[AS] – To envisage that it was there and then to find it once the technology was available.
[AF] – This is a nice example of physics, science, advances frequently by the encounter between two domains, two different domains. The meeting between fundamental physics, on the conduction, and technological advances.
[AS] – So you have to be aware of what’s happening in both fields?
[AF] – Yeah, yeah, yeah. And in fact, the nanotechnologists are a wonderful tool for the physicists, and for the biologists and for the chemists. Because this is a tool, this is not, nanotechnology is not really a science, this is a tool for us. We used this tool to discover the GMR. Now this tool of nanotechnology is used in many other aspects of spintronics because in my opinion, more important than the GMR and its application to the hard disk and so on, in my view more important is that this has opened the field of a new type of science with this spintronics, with many other effects related to the influence of the spin on the conduction.
[AS] – And this will lead to quantum computing, perhaps?
[AF] – Quantum computing is one of the axes, one of the roads, but now in spintronics, you have for example what is called the spin transfer phenomenon. So, in spin transfer you can manipulate the magnetization of a ferromagnetic body without applying a magnetic field but only by a sort of transfusion of spin angular momentum from an electrical current and this can be used either to switch the magnetization or to generate oscillations in the microwave frequency range. This is more or less exactly the contrary of the GMR. In the GMR you detect a magnetization with a current. In spin transfer, you create a magnetization with a current, a spin-polarized current, an electrical current with different numbers of spin-up and spin-down.
[AS] – And although this is still basic research, what do you see as the practical application of spintronics?
[AF] – Practical application? The next generation of MRAM, magnetic random access memory, will use the switching of the memories by spin transfer, this is already, very good results have been announced by Sony, for example, in Japan. Hitachi too. So, one application is the switching of magnetic devices and another application I am working on intensely now is the application to the emission of microwaves. To have very small emitters because by using oscillation of the magnetization by spin transfer, this oscillatory motion, one induces also an IC voltage in the gigahertz range and this is a way of producing oscillations, emitting microwaves. So there are many applications that can be expected in telecommunications.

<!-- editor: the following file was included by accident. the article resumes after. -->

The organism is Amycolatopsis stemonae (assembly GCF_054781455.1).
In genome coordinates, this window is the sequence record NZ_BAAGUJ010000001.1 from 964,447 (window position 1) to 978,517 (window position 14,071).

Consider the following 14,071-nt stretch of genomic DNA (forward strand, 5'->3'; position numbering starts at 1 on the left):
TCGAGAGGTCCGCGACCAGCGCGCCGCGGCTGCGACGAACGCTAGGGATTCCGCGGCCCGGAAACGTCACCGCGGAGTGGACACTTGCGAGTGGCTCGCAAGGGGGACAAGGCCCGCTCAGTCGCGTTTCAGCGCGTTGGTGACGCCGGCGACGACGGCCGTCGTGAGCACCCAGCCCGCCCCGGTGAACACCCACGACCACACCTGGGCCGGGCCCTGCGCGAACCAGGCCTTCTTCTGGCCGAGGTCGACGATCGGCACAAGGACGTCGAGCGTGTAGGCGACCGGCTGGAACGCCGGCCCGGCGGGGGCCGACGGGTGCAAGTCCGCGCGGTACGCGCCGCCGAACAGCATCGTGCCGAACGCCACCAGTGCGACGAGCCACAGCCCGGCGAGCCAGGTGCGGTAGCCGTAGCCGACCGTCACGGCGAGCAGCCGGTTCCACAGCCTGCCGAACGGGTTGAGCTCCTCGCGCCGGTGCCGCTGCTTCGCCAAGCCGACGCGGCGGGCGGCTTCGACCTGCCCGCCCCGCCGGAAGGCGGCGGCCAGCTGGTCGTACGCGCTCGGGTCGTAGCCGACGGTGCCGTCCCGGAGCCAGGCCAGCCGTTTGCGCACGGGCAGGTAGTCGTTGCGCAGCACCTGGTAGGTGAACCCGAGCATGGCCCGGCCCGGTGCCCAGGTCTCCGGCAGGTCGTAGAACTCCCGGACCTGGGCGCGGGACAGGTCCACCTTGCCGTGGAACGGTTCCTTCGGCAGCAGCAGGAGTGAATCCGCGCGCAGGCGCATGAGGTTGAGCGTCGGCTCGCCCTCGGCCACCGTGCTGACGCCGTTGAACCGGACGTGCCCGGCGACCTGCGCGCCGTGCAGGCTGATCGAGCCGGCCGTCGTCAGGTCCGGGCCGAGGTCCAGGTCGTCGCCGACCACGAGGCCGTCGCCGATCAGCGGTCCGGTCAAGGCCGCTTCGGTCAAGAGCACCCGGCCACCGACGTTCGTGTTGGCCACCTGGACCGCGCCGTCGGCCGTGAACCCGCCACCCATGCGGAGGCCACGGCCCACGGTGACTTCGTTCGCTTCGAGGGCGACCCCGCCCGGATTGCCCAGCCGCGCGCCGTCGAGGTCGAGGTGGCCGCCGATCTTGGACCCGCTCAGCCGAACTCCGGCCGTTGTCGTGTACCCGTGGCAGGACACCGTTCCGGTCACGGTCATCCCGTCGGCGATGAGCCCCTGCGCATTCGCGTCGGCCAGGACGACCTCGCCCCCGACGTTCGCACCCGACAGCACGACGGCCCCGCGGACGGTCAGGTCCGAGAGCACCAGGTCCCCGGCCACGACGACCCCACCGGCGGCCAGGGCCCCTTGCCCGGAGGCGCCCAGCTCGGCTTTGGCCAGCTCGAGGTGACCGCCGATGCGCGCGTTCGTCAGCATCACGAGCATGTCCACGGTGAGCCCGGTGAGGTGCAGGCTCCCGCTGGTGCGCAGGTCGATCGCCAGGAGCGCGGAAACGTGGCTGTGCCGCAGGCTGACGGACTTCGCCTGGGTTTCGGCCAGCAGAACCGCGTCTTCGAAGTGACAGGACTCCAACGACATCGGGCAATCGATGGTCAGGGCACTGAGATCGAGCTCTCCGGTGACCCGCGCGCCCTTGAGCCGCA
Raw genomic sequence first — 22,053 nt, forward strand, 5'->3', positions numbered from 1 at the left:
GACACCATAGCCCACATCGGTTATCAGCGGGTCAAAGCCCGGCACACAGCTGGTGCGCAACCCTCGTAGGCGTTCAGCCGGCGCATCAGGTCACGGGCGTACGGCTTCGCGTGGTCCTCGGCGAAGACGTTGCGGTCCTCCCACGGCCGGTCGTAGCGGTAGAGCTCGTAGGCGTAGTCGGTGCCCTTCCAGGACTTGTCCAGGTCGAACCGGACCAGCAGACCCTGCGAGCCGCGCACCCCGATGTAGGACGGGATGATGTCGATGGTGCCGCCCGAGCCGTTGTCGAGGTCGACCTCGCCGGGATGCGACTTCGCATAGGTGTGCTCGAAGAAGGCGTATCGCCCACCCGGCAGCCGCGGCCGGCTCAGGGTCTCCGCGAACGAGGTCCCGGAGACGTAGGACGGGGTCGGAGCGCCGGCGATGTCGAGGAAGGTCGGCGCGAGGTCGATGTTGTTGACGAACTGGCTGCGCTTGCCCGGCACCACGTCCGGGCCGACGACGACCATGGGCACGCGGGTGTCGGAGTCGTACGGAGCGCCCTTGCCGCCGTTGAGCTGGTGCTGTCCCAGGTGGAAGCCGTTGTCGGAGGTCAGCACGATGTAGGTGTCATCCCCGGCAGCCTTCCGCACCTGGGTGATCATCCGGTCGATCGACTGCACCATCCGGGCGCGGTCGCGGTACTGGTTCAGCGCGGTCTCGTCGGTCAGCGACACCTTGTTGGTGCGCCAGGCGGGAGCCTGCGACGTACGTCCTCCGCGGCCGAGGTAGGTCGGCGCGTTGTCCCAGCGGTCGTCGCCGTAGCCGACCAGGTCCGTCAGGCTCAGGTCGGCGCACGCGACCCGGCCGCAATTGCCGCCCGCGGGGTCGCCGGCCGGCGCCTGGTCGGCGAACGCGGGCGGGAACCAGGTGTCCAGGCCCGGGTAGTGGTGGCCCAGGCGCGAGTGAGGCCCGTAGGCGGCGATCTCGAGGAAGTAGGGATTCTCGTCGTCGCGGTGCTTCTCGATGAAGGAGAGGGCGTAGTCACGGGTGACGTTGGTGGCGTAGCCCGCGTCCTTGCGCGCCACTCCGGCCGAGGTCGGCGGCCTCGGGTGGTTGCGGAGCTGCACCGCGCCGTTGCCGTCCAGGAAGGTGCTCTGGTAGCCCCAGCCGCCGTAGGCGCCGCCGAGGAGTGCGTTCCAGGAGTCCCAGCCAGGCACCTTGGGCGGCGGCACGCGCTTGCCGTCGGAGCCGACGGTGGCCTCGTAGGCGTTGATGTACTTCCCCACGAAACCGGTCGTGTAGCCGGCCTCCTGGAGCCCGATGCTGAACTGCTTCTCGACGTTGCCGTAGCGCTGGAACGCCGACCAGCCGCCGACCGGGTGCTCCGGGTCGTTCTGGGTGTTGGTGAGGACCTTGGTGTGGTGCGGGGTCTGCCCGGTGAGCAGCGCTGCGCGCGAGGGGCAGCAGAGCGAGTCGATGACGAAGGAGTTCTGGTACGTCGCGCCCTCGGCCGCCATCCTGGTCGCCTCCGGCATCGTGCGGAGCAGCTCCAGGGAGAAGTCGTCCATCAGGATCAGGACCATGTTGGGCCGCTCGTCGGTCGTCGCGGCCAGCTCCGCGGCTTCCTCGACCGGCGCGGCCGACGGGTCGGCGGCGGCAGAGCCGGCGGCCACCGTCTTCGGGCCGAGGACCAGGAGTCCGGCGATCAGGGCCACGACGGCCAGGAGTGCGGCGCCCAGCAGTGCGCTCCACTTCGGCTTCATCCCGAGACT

[AS] – Basically these are microscopic transmitters that are being created?
[AF] – Yes, microscopic emitter, microscopic oscillator. In fact it’s better to say oscillator, because it produces an electrical voltage in the gigahertz range.
[AS] – Where would you see these being used?
[AF] – For example, because these oscillators are very agile, flexible, you can tune the frequency by changing the current, the spin-polarized current, and so this can be a generation of very flexible oscillators, very flexible emitters. For example, in mobile phones you start from the oscillation in the megahertz range and after some doublings of frequency you can get the microwave range. But these emitters are directly oscillating in the gigahertz range, and also you can change easily the frequency, very easily the frequency, and so they should present a very flexible new generation of oscillators.
[AS] – That’s very exciting stuff.
[AF] – Yeah, this is one of the axes in spintronics. You know, for the researcher, for the physicist, the past is the past but the more exciting is what is emerging now, OK. So I describe where is my excitation now.
[AS] – Yes, yes.
[AF] – So this road of spin transfer, also spintronics with semiconductors, towards a fusion between classical electronics and spintronics. Spintronics with molecules also is very promising,
[AS] – This is thrilling stuff, it’s lovely to hear. Thank you for describing it. I should let you go soon, but I wanted just to return to the fact that you are the new French Laureate, and this will make you a celebrity. How do you feel about the prospect of being more of a celebrity now you have this Prize?
[AF] – The prospect for me?
[AS] – Yes.
[AF] – For me. OK, this is fantastic for me, but maybe for my team? So this certainly, all my young co-workers are very, very happy to be recognized, and that is recognition of the work of me and of the team. And so this certainly will help them in developing their research with me, of course. So this is a good opportunity, this is good for us.
[AS] – Yes, and good for the field, of course. Well, thank you very much indeed for this conversation. When you come to Stockholm in December to receive your Nobel Prize we interview Laureates again, so I hope we’ll have a chance to talk again then.
[AF] – OK, so thank you.
[AS] – Well, thank you, very much indeed.
[AF] – And see you in December.
[AS] – See you in December, bye, bye.
[AF] – Bye.